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Microsoft’s Bing Pulse Goes Self-Service

Microsoft is bringing self-service into the mix with the launch of  Bing Pulse 2.0, the latest version of a real-time voting platform that has been used by several major broadcasters and cable networks. 

With Bing Pulse 2.0, still in beta form, Microsoft hopes to expand the reach and diversify the size and scope of partners that can tap into an audience feedback technology that’s been used by customers such as CNN, Fox News, CNBC, ABC, CBS, MSNBC, and the Clinton Global Initiative, among others.

Microsoft said its new version can essentially scale up or down – from ten people at meeting to a group, to a 5,000 at a ballroom, to a national TV audience.

Using real-time polling and feedback, including an option for the viewer to agree or disagree as often as every five seconds, the platform can essentially check the shifting sentiment of an audience.  The system , which has already tabulated more than 35 million votes, according to Microsoft estimates, can also be used to ask polling questions. As data is collected anonymously, the system uses on-screen graphics to show how the audience is responding.

One aim is to keep TV audiences engaged using the same second screen devices that have historically done a good job at distracted them.

As for the new self-service element, interested parties just need to sign up on via the Bing Pulse Web interface, where Microsoft then sets up and hosts the event via its cloud-based Azure platform. Audience members are then directed where to go using their PCs or mobile devices and to answer a few non-identifiable screener questions (such as gender, education or affiliation) before they can start pulsing away.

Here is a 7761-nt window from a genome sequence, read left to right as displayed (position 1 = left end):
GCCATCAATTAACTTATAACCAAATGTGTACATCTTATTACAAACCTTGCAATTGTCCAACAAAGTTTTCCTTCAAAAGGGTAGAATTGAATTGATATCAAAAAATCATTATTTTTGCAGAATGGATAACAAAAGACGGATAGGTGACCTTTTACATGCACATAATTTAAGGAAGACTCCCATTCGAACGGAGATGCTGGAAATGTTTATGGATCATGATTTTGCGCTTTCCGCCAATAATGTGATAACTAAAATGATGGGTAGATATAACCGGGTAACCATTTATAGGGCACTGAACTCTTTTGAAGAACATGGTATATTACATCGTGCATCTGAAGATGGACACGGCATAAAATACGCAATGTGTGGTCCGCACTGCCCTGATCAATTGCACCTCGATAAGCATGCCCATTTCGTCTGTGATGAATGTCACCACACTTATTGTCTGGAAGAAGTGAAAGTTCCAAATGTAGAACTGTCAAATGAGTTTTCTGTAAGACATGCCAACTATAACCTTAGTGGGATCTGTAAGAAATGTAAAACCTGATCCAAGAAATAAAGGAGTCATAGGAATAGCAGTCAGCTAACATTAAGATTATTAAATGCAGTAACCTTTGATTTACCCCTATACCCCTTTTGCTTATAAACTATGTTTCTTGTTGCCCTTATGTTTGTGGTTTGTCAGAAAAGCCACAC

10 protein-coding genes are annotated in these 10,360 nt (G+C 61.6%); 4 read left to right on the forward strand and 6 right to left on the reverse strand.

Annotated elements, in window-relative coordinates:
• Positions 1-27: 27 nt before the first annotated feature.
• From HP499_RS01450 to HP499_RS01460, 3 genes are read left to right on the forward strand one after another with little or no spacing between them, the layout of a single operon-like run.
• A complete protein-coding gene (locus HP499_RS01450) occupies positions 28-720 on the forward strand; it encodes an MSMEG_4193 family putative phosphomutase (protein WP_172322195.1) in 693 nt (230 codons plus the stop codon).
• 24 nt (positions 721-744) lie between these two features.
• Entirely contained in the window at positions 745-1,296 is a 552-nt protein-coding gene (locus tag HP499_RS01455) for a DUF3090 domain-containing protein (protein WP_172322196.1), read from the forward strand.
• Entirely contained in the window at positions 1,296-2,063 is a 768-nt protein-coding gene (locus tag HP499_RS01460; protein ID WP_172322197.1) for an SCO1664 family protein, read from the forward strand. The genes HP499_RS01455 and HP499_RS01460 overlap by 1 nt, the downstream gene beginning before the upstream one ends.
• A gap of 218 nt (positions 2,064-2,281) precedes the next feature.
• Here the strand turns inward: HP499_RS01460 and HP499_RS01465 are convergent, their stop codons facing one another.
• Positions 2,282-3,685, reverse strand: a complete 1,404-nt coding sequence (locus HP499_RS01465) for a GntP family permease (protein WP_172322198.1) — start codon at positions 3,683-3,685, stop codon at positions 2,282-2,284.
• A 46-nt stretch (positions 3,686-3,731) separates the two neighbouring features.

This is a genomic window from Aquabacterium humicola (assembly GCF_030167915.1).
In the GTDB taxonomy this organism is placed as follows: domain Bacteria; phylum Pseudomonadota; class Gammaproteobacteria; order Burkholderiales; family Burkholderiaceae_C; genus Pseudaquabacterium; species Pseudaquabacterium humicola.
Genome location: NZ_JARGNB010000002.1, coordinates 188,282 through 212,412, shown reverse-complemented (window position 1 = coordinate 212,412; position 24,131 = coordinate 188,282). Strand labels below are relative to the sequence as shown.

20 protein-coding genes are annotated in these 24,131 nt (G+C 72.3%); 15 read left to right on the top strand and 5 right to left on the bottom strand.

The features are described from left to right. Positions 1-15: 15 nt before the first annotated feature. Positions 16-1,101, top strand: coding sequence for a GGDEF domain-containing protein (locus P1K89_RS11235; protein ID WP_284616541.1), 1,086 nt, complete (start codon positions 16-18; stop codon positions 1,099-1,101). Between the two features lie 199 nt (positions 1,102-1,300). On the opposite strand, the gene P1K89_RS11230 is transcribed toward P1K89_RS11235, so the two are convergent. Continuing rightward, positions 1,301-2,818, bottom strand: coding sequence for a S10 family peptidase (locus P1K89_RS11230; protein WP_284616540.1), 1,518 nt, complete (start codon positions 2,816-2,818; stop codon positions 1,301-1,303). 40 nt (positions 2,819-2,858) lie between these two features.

Producers have the ability to customize their Bing Pulse events, integrate the feature into their social media handles, or embed it as an iFrame into an event Web page.

“It doesn’t require a lot of high-tech mechanics,” said Josh Gottheimer, general manager of corporate strategy at Microsoft. “We’ve been perfecting it for almost two years.”

To spur interest, Microsoft is offering the 2.0 version at no cost through Jan. 31, 2015, with set-up access initially limited to the U.S., the United Kingdom and India (anyone can participate so long as they have a Web-enabled device and a way to view the event).

Once the brief, free run ends, the Silver package (30 Pulse minutes, two poll questions and unlimited participants and votes) runs $200-plus, while Gold (60 Pulse minutes, five poll questions and unlimited participants and votes) fetches $500 or more. A Platinum level tier goes unlimited across the board, and sells for $1,000-plus.